Continual Learning

By Kathy Miller on August 30th, 2014

iStock_000006329707_SmallAs we were reviewing our website statistics, it came to our attention that visitors were quite regularly looking for an old article that we had published in Purchasing Today many years ago.  The topic was   Continual Learning .  We had removed the article from our site because it was old!  However, in doing so, we may have neglected to recognize its relevance today even though twelve years have passed since we wrote it.  Over the decade plus since its publication, change has accelerated at a breathtaking pace.  The only way that any of us can hope to deal with it, if not embrace it, is to commit ourselves to  incorporating learning into our lives as a high priority.  Of course none of us can ever stay on top of all of the information that is available to us these days.  However, when we speak of continual learning, we are talking about more than merely accessing information.  Our version of continual learning involves:

  • Reflecting upon and   learning from our daily experiences. Yes we are all quite busy.  And many people, tasks and obligations compete for our time each day.  However, we cannot learn efficiently and effectively unless we set aside time to think about our experiences and take away lessons learned from these reflections.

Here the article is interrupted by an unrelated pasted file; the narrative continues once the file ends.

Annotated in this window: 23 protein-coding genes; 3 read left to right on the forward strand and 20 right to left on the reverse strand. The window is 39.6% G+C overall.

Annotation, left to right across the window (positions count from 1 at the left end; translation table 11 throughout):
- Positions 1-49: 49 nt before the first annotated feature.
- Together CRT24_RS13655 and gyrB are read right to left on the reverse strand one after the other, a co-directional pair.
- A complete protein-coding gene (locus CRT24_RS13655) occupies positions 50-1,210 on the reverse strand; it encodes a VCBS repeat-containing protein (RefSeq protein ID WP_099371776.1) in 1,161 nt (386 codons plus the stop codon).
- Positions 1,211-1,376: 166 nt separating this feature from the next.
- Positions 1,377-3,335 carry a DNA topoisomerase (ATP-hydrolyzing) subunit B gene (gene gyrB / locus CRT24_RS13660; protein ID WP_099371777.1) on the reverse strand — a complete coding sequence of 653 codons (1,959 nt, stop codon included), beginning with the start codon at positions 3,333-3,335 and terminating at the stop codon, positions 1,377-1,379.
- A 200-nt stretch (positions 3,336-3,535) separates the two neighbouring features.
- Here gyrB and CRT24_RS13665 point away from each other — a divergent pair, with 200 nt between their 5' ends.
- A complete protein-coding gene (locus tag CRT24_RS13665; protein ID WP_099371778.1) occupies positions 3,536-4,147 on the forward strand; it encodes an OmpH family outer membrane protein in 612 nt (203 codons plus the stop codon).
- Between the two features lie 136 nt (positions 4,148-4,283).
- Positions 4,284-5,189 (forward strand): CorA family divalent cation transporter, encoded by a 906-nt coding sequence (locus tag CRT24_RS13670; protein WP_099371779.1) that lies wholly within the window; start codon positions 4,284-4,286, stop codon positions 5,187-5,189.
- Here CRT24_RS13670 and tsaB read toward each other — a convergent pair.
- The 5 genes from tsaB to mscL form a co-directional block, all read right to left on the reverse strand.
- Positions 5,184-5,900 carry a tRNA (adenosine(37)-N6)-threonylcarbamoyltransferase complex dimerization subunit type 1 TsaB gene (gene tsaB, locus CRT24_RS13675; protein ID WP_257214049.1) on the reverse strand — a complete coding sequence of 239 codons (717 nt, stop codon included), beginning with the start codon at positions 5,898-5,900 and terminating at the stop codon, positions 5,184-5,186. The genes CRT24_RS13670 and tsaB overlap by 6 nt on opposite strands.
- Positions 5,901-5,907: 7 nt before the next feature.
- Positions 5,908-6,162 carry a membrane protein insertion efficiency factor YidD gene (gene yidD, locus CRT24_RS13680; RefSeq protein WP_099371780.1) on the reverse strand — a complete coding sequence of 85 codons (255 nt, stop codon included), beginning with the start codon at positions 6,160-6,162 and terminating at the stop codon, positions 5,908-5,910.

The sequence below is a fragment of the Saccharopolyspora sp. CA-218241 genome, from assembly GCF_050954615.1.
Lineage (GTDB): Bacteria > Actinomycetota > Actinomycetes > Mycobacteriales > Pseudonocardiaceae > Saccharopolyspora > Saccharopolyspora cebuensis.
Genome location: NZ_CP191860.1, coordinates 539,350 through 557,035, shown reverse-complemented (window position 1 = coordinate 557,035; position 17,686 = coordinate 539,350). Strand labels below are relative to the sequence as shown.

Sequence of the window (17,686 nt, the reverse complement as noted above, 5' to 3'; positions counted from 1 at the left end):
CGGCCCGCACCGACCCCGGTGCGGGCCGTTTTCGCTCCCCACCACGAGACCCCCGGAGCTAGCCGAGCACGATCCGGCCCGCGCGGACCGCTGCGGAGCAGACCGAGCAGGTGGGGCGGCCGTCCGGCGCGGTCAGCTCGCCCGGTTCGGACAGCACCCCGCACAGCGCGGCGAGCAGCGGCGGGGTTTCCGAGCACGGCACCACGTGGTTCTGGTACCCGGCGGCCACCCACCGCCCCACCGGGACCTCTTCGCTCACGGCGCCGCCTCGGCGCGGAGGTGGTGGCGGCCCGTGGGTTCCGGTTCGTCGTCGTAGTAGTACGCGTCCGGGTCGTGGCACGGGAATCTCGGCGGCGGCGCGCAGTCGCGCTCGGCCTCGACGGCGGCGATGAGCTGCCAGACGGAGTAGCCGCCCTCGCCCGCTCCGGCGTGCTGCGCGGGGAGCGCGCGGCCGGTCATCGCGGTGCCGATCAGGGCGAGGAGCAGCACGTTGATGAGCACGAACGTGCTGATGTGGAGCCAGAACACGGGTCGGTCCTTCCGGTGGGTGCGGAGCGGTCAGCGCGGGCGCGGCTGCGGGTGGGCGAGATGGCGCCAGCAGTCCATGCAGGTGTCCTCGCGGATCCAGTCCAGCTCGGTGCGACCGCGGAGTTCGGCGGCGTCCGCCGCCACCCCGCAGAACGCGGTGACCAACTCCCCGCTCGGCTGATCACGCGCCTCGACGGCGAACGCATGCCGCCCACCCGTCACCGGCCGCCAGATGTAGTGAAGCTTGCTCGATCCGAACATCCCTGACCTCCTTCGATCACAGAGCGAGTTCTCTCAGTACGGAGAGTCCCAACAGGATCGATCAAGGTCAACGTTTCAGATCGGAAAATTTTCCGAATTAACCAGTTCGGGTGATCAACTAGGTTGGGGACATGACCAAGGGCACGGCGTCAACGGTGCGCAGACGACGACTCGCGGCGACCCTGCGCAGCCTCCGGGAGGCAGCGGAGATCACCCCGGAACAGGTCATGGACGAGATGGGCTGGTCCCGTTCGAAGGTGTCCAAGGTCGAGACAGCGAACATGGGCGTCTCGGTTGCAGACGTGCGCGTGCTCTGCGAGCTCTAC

• Engaging our intellectual curiosity intellectual defined by Princeton’s Wordnet as “using the mind creatively.”  In a world that presents us with new challenges every day if not every hour, who, among us, can afford to neglect creative thinking?


  • Developing awareness of the ways in which our own superstitions and blind spots may be preventing us from understanding our world and the people who populate it. Of course reality will also be somewhat subjective.  But most of us could benefit from sorting out our facts from our opinions and assumptions.


  • Dedicating ourselves to becoming self-aware — not navel gazing self-aware, but rather, understanding our own motivations, behavioral tendencies and interpersonal styles and how others perceive us.


  • Learning about others with whom we interact through actual inquiry rather than through our own assumptions, stereotypes and other potentially faulty processes.  Rather than either jumping to conclusions about others, or waiting until we have the results of some superficial and probably erroneous personality assessment about others, why don’t we just ask them questions that will help us understand their styles, preferences and motivations.

Upon reflecting on continual learning today, we have decided that it is more relevant than ever.  And that our best chances of surviving and succeeding in this complicated world we live in is to dedicate ourselves to it!